Automatic speech understanding in natural multiparty conversation settings stands to gain from parsing not only verbal but also non-verbal vocal communicative behaviors. In this work, we study the most frequently annotated non-verbal behavior, laughter, whose detection has clear implications for speech understanding tasks, and for the automatic recognition of affect in particular. To complement existing acoustic descriptions of the phenomenon, we explore the temporal patterning of laughter over the course of conversation, with a view towards its automatic segmentation and detection. We demonstrate that participants vary extensively in their use of laughter, and that laughter differs from speech in its duration and in the regularity of its occurrence. We also show that laughter and speech are quite dissimilar in terms of the degree of simultaneous vocalization by multiple participants, and in terms of the probability of transitioning into and out of vocalization overlap states.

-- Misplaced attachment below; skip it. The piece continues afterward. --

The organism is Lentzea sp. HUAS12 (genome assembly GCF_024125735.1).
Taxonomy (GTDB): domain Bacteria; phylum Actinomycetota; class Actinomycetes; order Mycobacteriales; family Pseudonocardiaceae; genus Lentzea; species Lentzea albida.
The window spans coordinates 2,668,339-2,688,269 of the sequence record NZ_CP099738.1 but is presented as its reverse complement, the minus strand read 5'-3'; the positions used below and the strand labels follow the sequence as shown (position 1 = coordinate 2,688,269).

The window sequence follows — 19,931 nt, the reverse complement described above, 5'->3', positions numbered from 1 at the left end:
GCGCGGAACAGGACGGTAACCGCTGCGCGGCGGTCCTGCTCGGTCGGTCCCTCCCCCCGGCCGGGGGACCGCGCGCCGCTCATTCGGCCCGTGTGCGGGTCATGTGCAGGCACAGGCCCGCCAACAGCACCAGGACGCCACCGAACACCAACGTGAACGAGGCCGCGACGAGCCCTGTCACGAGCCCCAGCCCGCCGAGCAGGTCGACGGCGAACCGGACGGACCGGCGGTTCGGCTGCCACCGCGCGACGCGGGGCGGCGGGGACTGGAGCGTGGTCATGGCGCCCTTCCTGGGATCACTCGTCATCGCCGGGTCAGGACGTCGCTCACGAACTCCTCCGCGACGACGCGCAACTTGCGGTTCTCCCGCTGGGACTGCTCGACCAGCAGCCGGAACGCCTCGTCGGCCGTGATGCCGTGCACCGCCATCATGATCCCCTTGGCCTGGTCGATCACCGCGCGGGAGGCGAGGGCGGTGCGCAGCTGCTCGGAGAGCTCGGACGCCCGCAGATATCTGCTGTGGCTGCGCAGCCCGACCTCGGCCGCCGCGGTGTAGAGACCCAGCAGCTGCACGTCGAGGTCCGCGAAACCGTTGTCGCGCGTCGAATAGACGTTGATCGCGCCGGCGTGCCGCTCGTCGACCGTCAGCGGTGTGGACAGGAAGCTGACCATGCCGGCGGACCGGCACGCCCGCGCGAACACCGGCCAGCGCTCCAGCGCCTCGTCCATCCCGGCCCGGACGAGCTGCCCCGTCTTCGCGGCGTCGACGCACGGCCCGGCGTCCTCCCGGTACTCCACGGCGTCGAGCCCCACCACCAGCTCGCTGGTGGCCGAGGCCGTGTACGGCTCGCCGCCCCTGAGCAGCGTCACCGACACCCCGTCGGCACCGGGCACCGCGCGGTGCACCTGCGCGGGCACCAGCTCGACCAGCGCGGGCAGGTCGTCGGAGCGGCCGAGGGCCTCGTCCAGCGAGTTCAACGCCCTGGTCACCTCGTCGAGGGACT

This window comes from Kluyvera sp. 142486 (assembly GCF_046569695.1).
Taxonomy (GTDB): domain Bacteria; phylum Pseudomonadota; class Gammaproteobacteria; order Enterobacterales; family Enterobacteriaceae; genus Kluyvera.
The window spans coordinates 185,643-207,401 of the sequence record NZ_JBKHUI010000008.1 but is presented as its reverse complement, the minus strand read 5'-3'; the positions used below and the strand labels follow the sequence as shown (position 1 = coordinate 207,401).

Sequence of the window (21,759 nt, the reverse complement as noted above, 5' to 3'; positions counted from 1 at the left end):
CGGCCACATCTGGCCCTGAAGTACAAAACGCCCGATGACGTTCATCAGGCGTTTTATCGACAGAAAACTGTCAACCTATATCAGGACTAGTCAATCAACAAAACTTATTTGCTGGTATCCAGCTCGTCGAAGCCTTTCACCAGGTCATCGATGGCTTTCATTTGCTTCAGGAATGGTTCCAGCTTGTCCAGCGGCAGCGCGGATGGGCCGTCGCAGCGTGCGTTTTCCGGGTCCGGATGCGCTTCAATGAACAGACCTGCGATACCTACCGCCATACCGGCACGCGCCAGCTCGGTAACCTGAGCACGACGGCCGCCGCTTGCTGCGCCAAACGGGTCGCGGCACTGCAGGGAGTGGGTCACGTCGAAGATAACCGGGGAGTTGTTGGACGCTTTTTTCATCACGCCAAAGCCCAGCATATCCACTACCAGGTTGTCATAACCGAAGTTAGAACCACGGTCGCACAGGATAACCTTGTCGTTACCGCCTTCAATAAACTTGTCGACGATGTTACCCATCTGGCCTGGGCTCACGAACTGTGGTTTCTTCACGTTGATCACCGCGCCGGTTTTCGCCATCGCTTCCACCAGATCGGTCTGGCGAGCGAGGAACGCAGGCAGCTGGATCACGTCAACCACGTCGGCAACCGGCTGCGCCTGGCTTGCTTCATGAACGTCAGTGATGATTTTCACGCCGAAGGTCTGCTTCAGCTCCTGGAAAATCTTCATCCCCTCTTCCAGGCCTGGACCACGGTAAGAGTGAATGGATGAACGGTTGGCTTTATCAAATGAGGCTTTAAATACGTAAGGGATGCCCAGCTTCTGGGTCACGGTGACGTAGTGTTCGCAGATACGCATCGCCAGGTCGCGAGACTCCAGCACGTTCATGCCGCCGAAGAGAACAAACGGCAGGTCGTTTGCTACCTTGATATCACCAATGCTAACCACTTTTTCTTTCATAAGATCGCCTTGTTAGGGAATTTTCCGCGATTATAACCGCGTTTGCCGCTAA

Bibliographic reference. Laskowski, Kornel / Burger, Susanne (2007): "Analysis of the occurrence of laughter in meetings", In INTERSPEECH-2007, 1258-1261.